Why is my blog not being seen?
Why is no one reading my blog? This is a common question among bloggers, especially those who are new to the game. But I’m here to tell you that almost EVERY blogger has been at this point, including myself. But I’m so glad I stuck with it because that same blog that wasn’t getting any traffic now earns six-figures! Oh, and don’t take it personally. It’s simply that no one knows you’re there, but here’s some advice on how to get traffic fast so you can start monetizing your blog.
About one year after I started blogging in January 2018, I still couldn’t fully monetize my blog because I hadn’t yet hit the 30K page views that Mediavine (ad publisher) required. It’s a sucky feeling. You work so hard, only to have nothing show for it. But I am so grateful I learned early on that monetizing your blog takes patience — and make sure you’re passionate about what you’re doing because that will help you keep going when the going gets rough.
The truth is most bloggers give up right before things begin to get good. Because there is so much to learn in the blogging world, a lot of content creators feel overwhelmed by the sheer research that’s needing to be done, they can’t even enjoy what they love — writing. So they bounce.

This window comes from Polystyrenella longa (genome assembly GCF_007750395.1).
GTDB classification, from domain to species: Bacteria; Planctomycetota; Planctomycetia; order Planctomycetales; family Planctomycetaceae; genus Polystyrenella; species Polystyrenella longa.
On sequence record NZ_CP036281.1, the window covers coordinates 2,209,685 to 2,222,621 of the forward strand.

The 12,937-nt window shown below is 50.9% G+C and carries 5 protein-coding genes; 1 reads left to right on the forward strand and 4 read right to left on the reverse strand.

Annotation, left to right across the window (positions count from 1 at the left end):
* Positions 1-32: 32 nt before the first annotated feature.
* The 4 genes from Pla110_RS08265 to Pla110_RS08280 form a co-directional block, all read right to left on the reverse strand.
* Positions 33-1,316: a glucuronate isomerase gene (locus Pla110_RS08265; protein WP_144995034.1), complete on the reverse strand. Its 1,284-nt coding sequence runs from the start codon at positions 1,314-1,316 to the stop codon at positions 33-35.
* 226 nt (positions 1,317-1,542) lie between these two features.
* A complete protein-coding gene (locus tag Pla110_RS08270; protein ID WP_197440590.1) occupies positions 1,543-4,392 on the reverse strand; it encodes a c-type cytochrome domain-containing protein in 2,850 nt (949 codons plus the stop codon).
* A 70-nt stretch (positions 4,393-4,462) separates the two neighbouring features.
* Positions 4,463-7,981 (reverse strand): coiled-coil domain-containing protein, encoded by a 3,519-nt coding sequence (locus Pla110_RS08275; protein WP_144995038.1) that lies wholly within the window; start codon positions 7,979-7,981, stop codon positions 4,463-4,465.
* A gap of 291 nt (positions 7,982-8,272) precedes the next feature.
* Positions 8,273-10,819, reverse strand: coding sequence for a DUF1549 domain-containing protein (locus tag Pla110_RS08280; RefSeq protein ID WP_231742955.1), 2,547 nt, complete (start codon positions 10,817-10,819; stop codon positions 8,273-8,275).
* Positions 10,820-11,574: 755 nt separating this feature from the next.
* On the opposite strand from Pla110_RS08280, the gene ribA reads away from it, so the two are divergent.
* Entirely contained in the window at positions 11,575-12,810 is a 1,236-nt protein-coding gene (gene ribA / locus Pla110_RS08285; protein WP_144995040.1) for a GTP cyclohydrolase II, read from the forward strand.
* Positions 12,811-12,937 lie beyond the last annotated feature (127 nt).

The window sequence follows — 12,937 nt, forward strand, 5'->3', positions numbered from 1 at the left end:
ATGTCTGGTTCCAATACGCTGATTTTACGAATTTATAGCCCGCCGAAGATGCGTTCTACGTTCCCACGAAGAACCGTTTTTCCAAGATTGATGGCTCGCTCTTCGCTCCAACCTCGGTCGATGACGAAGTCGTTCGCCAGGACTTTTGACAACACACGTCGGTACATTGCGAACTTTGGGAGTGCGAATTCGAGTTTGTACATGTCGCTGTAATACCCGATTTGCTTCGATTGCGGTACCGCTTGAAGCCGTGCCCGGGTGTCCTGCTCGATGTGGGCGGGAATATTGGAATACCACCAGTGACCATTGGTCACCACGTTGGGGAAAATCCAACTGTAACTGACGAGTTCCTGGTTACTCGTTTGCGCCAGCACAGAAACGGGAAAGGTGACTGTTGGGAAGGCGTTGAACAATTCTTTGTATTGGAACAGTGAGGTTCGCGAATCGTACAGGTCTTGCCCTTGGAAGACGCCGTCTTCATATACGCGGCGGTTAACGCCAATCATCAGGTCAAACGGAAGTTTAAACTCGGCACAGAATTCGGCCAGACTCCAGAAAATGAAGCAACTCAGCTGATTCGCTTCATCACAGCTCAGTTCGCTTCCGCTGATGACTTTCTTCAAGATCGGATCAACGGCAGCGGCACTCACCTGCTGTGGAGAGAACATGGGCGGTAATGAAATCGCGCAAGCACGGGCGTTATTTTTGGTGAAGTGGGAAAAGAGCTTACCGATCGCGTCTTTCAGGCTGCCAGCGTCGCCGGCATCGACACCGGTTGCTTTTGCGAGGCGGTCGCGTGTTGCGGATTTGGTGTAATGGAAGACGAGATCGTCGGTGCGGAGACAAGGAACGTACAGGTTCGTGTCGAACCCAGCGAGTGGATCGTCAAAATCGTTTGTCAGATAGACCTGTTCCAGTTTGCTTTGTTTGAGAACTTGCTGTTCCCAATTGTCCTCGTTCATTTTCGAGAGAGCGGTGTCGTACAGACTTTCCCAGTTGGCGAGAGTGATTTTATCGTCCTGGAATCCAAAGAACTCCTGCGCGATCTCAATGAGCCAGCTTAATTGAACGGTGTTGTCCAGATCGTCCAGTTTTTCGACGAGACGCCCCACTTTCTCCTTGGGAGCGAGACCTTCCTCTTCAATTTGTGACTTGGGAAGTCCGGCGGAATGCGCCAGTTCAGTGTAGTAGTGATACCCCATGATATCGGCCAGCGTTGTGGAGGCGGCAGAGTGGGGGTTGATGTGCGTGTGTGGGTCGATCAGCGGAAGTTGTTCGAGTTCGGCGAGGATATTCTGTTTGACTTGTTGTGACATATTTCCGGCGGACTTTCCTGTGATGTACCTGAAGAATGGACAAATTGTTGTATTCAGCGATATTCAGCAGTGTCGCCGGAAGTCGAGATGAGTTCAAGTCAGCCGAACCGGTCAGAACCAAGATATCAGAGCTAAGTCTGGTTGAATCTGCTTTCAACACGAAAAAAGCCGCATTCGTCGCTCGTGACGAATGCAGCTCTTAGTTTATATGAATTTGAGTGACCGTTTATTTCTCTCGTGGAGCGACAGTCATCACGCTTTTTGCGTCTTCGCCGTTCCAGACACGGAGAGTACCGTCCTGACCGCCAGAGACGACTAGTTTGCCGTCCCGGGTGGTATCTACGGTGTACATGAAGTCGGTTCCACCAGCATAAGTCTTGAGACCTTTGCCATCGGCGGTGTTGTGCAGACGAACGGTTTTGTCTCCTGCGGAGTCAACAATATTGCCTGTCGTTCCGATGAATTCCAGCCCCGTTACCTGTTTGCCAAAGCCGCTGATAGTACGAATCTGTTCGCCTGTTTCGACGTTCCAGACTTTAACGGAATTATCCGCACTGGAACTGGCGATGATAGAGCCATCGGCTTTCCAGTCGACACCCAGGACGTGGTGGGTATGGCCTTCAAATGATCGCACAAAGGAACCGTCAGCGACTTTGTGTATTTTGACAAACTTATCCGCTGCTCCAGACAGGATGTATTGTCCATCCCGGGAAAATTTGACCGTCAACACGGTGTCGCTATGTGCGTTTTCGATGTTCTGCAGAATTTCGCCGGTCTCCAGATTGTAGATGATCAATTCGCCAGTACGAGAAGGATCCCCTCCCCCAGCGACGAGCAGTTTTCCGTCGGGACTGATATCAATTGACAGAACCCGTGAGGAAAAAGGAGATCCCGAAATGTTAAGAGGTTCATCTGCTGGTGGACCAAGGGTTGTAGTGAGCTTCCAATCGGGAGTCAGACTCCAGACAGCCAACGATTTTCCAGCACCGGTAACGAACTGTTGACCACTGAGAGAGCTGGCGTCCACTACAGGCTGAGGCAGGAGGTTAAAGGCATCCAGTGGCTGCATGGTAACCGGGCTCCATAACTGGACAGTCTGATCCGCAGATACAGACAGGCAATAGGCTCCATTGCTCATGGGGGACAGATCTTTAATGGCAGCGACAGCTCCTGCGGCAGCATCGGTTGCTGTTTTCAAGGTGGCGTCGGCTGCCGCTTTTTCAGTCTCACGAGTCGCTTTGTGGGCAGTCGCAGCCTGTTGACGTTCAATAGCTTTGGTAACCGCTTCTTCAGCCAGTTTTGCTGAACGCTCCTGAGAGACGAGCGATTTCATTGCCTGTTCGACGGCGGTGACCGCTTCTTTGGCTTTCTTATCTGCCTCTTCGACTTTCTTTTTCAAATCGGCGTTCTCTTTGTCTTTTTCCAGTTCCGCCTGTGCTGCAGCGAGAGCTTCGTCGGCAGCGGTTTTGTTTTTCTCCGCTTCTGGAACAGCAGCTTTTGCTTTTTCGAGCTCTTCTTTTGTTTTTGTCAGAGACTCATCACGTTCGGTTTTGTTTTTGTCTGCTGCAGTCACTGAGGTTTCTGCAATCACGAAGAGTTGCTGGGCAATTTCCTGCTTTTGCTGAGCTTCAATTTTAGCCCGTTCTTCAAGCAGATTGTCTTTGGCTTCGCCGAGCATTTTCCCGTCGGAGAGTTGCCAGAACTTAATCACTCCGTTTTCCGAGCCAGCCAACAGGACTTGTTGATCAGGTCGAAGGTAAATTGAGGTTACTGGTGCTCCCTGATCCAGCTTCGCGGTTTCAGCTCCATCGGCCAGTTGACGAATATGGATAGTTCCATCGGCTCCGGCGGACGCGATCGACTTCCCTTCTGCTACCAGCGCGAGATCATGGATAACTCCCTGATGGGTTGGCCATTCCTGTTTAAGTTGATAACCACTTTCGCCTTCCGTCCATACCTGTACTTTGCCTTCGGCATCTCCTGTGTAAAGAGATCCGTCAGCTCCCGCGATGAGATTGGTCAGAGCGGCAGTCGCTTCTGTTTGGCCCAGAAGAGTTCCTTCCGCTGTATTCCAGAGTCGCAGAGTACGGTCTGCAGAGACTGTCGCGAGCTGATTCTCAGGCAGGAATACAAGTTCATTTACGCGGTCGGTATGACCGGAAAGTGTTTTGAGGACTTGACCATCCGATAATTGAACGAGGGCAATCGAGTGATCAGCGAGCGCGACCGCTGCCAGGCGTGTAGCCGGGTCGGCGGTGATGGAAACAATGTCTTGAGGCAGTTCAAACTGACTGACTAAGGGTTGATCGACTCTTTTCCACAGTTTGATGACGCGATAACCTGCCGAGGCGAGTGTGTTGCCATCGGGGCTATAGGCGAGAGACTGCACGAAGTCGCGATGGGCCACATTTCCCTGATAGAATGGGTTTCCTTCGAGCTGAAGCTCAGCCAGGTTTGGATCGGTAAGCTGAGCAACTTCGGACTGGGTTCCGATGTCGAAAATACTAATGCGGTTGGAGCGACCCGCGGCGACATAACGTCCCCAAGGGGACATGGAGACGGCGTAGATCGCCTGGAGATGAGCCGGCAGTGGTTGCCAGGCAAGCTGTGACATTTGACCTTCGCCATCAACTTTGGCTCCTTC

But here’s the thing. Behind every creative occupation is the importance of also learning the business side of things. One can’t simply paint beautiful paintings that are worth lots of money, but then not do the work to promote them. Marketing, strategizing, and networking are what will get the artwork seen. It’s the same with blogging. But even more than that, getting readers is more about KNOWING your audience, where they hang out and make sure you’re solving their most significant problems. It’s entering the mind of your reader and doing your best to be who they want you to be. You figure out how to best serve them and leave your ego at the door.
And think of your blog as a product. Now that you’ve created it, you need to promote it!